Returning home for the new year
It’s a new year and Sea Island Girl is resting once again on the Sea of Abaco following her month-long journey from coastal Georgia to Marsh Harbour, a family island among 700 islands and cays of the Bahamas. With the exception of two separate nor’easters which held us up for a couple of weeks, the 480-mile trip was a pleasant journey for the crew and an uneventful challenge for our 42-foot trawler.
We had stayed state-side last season and while we enjoyed being with old friends, and making new ones, the Bahamian families whom had become “our winter family” over the years were noticeably absent and sorely missed. It didn’t take long to decide a return to the islands would be in order this year.
“Hey Island Girl,” and “Welcome, back Mr. Wilson,” spoken in a Bahamian dialect were the first words coming across the VHF radio as we entered the turning basin at Old Bahama Bay Resort and Marina at Settlement Point on Grand Bahama Island. It had been 18 months since our last visit but in no time we were made to feel as though we had arrived home.
It had been a long day but Carolyn managed to hit her favorite shelling beach while I took Coco and Robert for a much needed walk around the property. A fresh cracked conch dinner with peas and rice, cole slaw and an ice-cold Kalik beer has traditionally been our arrival dinner, and this year was no exception. As we were returning to the boat, the sunset was spectacular and the warm breeze had a salty air about it, making for a perfect ending to a perfect day.
The weather the following day was ideal for moving on and we took advantage of the conditions and put in a long day heading for Spanish Cay, a private island situated among the northern cays of Abaco. There had been many improvements to the area since our last visit however we were short on daylight and settled-in for dinner and a quiet evening aboard.
The following day was exciting! It was a short-trip south to Marsh Harbour and once we rounded the Whale Passage (known to be treacherous at times), everything was a welcomed sight. The cays and marinas along the Sea of Abaco brought back memories of previous visits and we quickly developed plans to return during our stay in the area.
The highlight of the trip thus far has been our arrival at Abaco Beach Resort and Boat Harbour Marina. It has been our base of operations for over eight years. To say it is a friendly place would not being doing it justice. Upon our arrival we were greeted with “Welcome Back” comments, hug and kisses by our yacht club members and the entire resort staff. As we walk the grounds, local residents and taxi drivers welcome us with open arms. It’s a though we never left.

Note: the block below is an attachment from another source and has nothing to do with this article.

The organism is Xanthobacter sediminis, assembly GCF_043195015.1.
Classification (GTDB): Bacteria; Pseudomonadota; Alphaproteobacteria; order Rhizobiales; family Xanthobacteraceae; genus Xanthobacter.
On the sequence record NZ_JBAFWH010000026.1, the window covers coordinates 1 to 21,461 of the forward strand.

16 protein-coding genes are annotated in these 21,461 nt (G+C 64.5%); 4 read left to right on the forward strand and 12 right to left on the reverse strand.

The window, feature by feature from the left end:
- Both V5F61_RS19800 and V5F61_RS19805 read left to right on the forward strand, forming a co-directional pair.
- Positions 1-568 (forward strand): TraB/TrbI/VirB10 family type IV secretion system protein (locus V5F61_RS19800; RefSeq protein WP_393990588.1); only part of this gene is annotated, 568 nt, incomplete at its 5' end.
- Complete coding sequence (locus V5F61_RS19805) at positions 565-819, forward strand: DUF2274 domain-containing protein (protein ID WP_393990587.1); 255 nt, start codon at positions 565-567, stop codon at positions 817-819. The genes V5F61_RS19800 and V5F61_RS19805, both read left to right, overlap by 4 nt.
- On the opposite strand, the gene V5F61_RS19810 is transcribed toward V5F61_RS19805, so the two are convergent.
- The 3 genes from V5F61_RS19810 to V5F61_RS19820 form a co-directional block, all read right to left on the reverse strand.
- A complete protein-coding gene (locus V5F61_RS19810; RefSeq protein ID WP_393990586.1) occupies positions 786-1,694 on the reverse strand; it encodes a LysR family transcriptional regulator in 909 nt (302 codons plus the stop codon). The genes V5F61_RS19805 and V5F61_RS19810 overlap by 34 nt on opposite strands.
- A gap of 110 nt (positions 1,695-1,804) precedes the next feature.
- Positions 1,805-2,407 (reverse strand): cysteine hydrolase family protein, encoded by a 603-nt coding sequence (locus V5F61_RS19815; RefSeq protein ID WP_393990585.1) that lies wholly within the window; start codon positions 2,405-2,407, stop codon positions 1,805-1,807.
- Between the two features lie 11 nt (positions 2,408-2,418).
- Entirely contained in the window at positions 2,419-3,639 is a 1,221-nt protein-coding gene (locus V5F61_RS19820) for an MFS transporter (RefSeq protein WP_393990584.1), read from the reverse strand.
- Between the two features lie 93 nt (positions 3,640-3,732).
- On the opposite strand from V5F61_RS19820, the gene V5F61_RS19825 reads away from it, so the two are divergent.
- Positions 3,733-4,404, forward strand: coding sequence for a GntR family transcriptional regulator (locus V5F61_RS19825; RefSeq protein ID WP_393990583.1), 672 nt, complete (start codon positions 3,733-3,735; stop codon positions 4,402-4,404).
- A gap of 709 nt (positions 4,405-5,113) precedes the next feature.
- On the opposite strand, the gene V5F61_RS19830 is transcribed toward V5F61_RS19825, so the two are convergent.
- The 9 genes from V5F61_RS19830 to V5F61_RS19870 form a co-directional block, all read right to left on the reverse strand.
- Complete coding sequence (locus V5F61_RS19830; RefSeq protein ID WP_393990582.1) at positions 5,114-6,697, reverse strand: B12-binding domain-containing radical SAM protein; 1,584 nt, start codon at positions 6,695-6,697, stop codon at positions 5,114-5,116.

Thus far the only emergency that we were unprepared for was a late night, dog overboard drill. Shifting tides and fixed docks make it difficult at times to get the dogs on and off the boat, and despite the routine we had established, Coco missed the dock and plunged 12 feet into the salty brine. Not being water friendly, she thrashed around, coughed a few times until I could shed my shirt and shoes and dive in.
Coco was a champ and grabbed onto the dock ladder with all four feet. After a minute or two of calming her down, we swam to the swim platform at the aft of the boat where Carolyn assisted me in getting her back aboard. There was blood everywhere and as we frantically inspected the dog we learned that I was the one bleeding. Apparently the barnacles on the dock ladder took a chunk of skin off my leg.
The good part of the story was that the bleeding was stopped, and Coco was pleased to re-unite with her canine crewmate Robert. The frightening part was that my wallet went missing during the ordeal. The security guard found it the next morning floating some 100 or so yards from our slip.
There will be more escapades to share with everyone as the season progresses, so stay tuned and we hope that 2014 will be filled with peace, love, fun and happiness for you and your family.
December 2013 column
Back onboard again to build more memories
We just escaped the brunt of the cold Atlanta weather and finally moved aboard Sea Island Girl once more for another winter cruising season in the Bahamas. Although we love our home, it is always exciting to be back on the water and if the truth were told, our two canine mates, Coco and Robert, actually prefer the boating lifestyle.